First of all, let’s be clear on what a pike push-up actually is: It’s a variation of the push-up where you get your body in a inverse V position. You want to make your body look like a pike (as in: a hill or mountain with a pointed summit—in this case, your ass being the summit😂). If you’re doing yoga, you know this position as the downward-facing dog pose. Another name for pike push-ups is jackknife push-ups.
That’s really all there is to a pike push-up.
How to do a pike push-up
I created this little illustration for you:
Some noteworthy details:
- Your hands should be shoulder-width apart.
- Your legs can be wide apart for better stability/balance.
- Keep your legs, back and neck straight.
- Push your hips up as high as you can. (Without bending your knees, back, or neck—it’s worth restating that. It’s better to do the exercise with your hips lower but a straight body, than it is to bend your knees, back and neck just go push your hips a few inches higher.)
- When you reach the lowest point of the pike push-up (when your head almost touches the floor), hold for 2 seconds. This will require you to put more effort into the exercise, but you’ll also get more muscle gains out of it.
- When you’re at the lowest point, you should look through your legs (not to the ground)
- Engage your core throughout the exercise
- Straighten your arms, but not to the point where you lock your elbows. You want to put the pressure on your muscles, not on your ligaments.
Also watch this great video that walks you through this:
Can’t do pike push-ups?
First of all, you need to figure out why. The primarily two causes if you’re unable to do pike push-ups are either lack of flexibility or lack of strength.
If it’s lack of strength, try lowering your hips (but otherwise keep proper form). If that also is too challenging, practice decline push-ups first. (And if that too is too challenging, practice regular push-ups first.)
Not flexible enough for the pike push-up?
The pike push-up needs a certain amount of flexibility in your spinal extensors, glutes, hamstrings, and calves.
Plenty of guys won’t be able to get into that exact starting position. (I don’t). That’s ok, the angle doesn’t have to be that sharp. Just focus on having your legs and upper body straight, and then work with whatever angle your flexibility allows for.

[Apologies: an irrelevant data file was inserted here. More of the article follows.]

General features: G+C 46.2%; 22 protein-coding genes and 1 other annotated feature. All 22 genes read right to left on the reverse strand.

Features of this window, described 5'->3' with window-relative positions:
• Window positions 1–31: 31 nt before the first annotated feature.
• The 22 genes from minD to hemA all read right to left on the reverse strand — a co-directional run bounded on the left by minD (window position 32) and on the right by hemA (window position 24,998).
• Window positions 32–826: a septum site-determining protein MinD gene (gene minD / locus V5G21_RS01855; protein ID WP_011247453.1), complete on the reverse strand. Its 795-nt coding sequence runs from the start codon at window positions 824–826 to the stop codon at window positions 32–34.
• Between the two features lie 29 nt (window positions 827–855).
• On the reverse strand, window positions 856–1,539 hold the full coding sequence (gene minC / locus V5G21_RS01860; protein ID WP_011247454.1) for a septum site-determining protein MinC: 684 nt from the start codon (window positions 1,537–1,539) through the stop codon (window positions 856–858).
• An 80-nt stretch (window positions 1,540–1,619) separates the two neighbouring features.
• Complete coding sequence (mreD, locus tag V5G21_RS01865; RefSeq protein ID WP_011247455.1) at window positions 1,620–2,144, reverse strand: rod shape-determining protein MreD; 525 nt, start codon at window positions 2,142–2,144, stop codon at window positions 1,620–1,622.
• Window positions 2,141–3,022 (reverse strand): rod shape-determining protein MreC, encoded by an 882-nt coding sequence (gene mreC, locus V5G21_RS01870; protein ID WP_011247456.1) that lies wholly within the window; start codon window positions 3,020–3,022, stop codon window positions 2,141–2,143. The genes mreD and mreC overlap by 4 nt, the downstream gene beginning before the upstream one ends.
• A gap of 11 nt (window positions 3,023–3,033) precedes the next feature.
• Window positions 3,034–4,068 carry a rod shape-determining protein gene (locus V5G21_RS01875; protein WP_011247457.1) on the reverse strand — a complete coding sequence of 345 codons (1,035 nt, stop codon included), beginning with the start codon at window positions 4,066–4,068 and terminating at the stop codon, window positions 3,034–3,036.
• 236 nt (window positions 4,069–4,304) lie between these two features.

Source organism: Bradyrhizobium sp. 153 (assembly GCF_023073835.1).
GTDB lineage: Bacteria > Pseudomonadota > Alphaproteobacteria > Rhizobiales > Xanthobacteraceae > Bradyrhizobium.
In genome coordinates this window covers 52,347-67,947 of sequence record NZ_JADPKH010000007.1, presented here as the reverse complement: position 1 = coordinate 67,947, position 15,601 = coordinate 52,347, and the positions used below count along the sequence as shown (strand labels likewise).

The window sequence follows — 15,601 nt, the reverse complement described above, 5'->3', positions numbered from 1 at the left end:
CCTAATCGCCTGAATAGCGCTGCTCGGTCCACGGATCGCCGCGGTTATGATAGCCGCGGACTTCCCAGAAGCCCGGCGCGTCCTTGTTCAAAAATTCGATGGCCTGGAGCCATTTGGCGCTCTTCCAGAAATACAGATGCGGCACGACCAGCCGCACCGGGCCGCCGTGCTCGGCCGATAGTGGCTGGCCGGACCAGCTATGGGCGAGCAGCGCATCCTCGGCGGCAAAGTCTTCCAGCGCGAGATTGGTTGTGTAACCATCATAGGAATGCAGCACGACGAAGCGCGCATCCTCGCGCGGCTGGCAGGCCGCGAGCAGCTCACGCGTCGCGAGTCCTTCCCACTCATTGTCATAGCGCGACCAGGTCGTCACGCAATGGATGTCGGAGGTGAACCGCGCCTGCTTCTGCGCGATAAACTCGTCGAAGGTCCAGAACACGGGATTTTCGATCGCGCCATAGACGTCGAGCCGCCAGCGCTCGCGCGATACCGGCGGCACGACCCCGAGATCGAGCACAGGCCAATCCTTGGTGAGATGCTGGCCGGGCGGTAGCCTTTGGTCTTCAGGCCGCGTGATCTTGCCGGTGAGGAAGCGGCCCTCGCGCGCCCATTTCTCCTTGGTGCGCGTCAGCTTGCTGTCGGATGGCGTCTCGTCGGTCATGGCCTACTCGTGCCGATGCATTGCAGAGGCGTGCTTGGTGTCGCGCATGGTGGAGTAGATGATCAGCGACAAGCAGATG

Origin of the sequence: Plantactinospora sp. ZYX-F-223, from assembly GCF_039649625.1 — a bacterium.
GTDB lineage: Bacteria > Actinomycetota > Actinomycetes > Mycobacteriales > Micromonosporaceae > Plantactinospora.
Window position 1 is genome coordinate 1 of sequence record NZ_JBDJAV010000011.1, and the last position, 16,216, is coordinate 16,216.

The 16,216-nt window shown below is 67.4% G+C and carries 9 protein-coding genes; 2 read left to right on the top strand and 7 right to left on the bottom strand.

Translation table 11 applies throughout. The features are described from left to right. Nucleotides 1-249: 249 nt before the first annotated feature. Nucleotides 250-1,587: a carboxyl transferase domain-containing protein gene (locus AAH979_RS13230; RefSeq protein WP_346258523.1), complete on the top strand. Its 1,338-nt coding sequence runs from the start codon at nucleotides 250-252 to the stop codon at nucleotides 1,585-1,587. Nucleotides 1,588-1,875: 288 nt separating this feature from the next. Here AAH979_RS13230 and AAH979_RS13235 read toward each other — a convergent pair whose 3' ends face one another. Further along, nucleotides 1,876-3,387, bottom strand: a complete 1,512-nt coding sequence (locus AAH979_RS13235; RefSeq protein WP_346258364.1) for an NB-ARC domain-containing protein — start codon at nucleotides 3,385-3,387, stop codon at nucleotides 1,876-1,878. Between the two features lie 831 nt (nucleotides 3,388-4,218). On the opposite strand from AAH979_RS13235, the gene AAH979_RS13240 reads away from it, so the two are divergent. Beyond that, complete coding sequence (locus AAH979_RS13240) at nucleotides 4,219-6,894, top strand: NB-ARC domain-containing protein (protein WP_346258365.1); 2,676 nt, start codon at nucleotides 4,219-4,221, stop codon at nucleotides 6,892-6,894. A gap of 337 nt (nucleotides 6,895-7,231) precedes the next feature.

I also suggest to do some range of motion warmup exercises, like neck-rolls, shoulder-rolls, and shoulder-shrugs.
Mike Fitch advises to stretch the lower erectors of the spine, the glutes and the hamstrings.
Difficulty keeping your knees straight?
If you’re having difficulty keeping your knees straight in particular, stretch the gastrocnemius muscle.
Difficulty keeping your head between your arms?
If you find it difficult to keep your head between your arms during a pike push-up, it’s most likely because you have tight lats.
Tip: Stretch your lats!
What muscles does a pike-push up work?
A pike push-up primarily targets your shoulder muscles (the deltoids), the triceps, and your chest muscles.
Like Mike Fitch said: “Not only is it great for building rock hard shoulders, but it’s going to be your “go to” exercise while working your way up to the Handstand Push-Up.”
Pike push-ups too easy? Want a more advanced form?
If you find that you can easily perform a lot of pike push-ups, first of all check that you’re actually doing them in correct form. (I suggest recording yourself doing a set of pike push-ups, and then analyzing the recording yourself, or even having someone else watch it and give you feedback. If you have a personal trainer of course, work with them.)
If you actually do a pike push-up in proper form and find it too easy, here are two simple tweaks to make this into a more challenging exercise:
Raised leg pike push-up
Raise one leg up high behind you while performing the pike push-up.
Elevated feet pike push-up
Place your feet on an elevated object (like a box or a bench). This will then increase the load your upper body has to carry.
Pike push-up with hands close together
You can also do a pike push-up where you put your arms together closer than shoulder-width. This will then shift more of the load to your triceps to carry.
Pike push-ups with your head through the floor
Of course you’re not actually breaking your head through the floor. What you instead do is to put your hands on two boxes, to elevate them above the ground. Then you can push your head through the ground level. This increases the range of motion you go through. However, only do this exercise if you’re at an advanced level, as it will drastically increase the load you put on your shoulders (increased injury risk!).
Other good sites that cover the topic on pike muscles:
- Mike Fitch’s article on pike push-ups
The single best resource I could find on pike push-ups. Also used his video to model the illustration of pike push-ups. He gives great explanations of how to get the posture right, and how to build the flexibility required to perform a pike push-up in proper form.
- Dave Mace on Pike Push-Ups
This article pays special attention to proper form, variations, and technique.
- Means Health: Pike Push-Ups
Gives you a very quick overview of what pike push-ups are and how to perform them.
- Calisthenicmovement-style Pike Push-Up
Here they demonstrate a different kind of pike push-up.
- Gregory Scott’s Pike Push-Up
Yet another variation of the Pike Push-Up.
- Wikihow: How to Do Pike Push-Ups
They cover a wider range of topics on pike push-ups, how to incorporate them into an exercise routine, how to warm up for them, how to stretch afterwards, etc.